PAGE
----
The Backstory: A Southern Fortnight
For the first two weeks during May 2015, Southern Spreadwing damselflies (Lestes australis) were observed at a vernal pool and nearby drainage ditch in the forest at Huntley Meadows Park. I spotted approximately six males and several females during the fortnight. Their sudden disappearance seemed to coincide with a population explosion of Eastern Pondhawk dragonflies (Erythemis simplicicollis) in mid-May. Eastern Pondhawks, especially females, are voracious predators with a penchant for preying upon damselflies.
The following annotated image illustrates some of the reproductive anatomy of male and female Southern Spreadwing damselflies.
The following annotated image illustrates some of the reproductive anatomy of a female Southern Spreadwing: two cerci (sing. cercus), superior appendages that have little or no function; two styli (sing. stylus), structures that serve as sensors in egg positioning; and an ovipositor (shown above) that is used to insert eggs into vegetation (endophytic oviposition).
According to Ed Lam, author and illustrator of Damselflies of the Northeast, “male Southern and Sweetflag cannot be separated in the field.” It is possible to reverse-engineer a positive identification based upon a single key field marker for female specimens of the two species: Southern Spreadwing females have a much smaller ovipositor than Sweetflag Spreadwing females, as illustrated in the following references.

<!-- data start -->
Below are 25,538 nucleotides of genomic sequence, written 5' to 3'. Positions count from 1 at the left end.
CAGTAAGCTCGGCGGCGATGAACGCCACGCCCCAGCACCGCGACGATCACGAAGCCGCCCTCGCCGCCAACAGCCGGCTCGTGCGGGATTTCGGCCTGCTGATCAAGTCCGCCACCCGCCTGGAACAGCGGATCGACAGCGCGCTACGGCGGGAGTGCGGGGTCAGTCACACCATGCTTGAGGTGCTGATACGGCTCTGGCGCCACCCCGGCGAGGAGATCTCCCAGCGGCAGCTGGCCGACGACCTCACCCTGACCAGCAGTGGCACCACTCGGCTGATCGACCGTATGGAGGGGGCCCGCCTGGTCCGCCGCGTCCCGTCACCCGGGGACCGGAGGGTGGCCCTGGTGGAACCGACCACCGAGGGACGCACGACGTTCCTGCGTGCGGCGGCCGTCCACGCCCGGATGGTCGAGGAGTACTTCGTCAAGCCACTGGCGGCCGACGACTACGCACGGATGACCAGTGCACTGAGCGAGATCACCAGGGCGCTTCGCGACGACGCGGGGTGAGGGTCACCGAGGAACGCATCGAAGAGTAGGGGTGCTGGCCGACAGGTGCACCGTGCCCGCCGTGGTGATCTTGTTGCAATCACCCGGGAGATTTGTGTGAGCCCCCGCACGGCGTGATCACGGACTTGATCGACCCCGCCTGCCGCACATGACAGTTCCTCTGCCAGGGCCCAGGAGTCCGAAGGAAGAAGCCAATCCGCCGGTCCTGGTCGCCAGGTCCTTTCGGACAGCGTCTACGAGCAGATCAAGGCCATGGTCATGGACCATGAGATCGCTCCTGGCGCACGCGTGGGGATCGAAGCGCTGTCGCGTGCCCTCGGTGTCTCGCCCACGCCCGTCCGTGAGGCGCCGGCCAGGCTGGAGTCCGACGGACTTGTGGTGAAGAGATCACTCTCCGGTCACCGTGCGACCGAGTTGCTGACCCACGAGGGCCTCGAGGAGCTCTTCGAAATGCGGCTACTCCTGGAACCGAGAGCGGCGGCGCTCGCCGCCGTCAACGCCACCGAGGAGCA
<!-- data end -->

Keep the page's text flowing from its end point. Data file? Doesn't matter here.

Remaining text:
- Odes for Beginners | Damselfly Claspers & Genitalia | Note the differences in the ovipositors between Common (top) and Sweetflag Spreadwings. Editor’s Note: Common Spreadwing has been split into two species: Northern Spreadwing; and Southern Spreadwing.
- Sweetflag Spreadwing (females)
Sidebar: Damselfly Hook-up and Copulation
After a male damselfly grabs a female with his claspers, he transfers sperm from the genital opening under the ninth abdominal segment (S9) to his hamules, shown above, located beneath the second abdominal segment (S2). Next the pair forms the mating wheel, then the male transfers sperm from his hamules to the female through her genital pore under the eighth abdominal segment (S8). The beginning-to-end process is shown in the following still photos and two-part series of videos.
- Two photographs showing male S9-to-S2 sperm transfer: Great Spreadwing damselfly (Archilestes grandis); American Rubyspot damselfly (Hetaerina americana). Source Credit: Photos used with permission from Dennis Paulson, author of Dragonflies and Damselflies of the East.
- Two Worlds of Dragonflies – Damselfly mating behavior and sperm removal. Part 1. (3:21)
- Two Worlds of Dragonflies – Damselfly mating behavior and sperm removal. Part 2. (1:32)
- Lestes australis male (Southern Spreadwing) [JPG]
- Lestes australis male #2 (Southern Spreadwing) [JPG]
- Lestes australis female (Southern Spreadwing) [JPG]
- Lestes australis female #2 (Southern Spreadwing) [JPG]
- Related Resources:
- Another new species of spreadwing damselfly…
- A Southern Fortnight, Part 1 – Year-long mystery solved!
- A Southern Fortnight, Part 2 – Damselfly terminal appendages (male)
- A Southern Fortnight, Part 3 – Southern Spreadwing damselfly (male)
- A Southern Fortnight, Part 4 – Southern Spreadwing damselfly (female)
- A Southern Fortnight, Part 5 – Southern Spreadwing damselflies (mating pairs, in tandem)
- A Southern Fortnight, Part 6 – Damselfly reproductive anatomy
- A Southern Fortnight, Part 7 – “Arty”
Copyright © 2015 Walter Sanford. All rights reserved.
Tags: adult female, adult male, cerci, Family Lestidae (Spreadwings), hamules, Huntley Meadows Park, Lestes australis, oviposition, ovipositor, Southern Spreadwing damselfly, styli, vernal pool, wildlife photography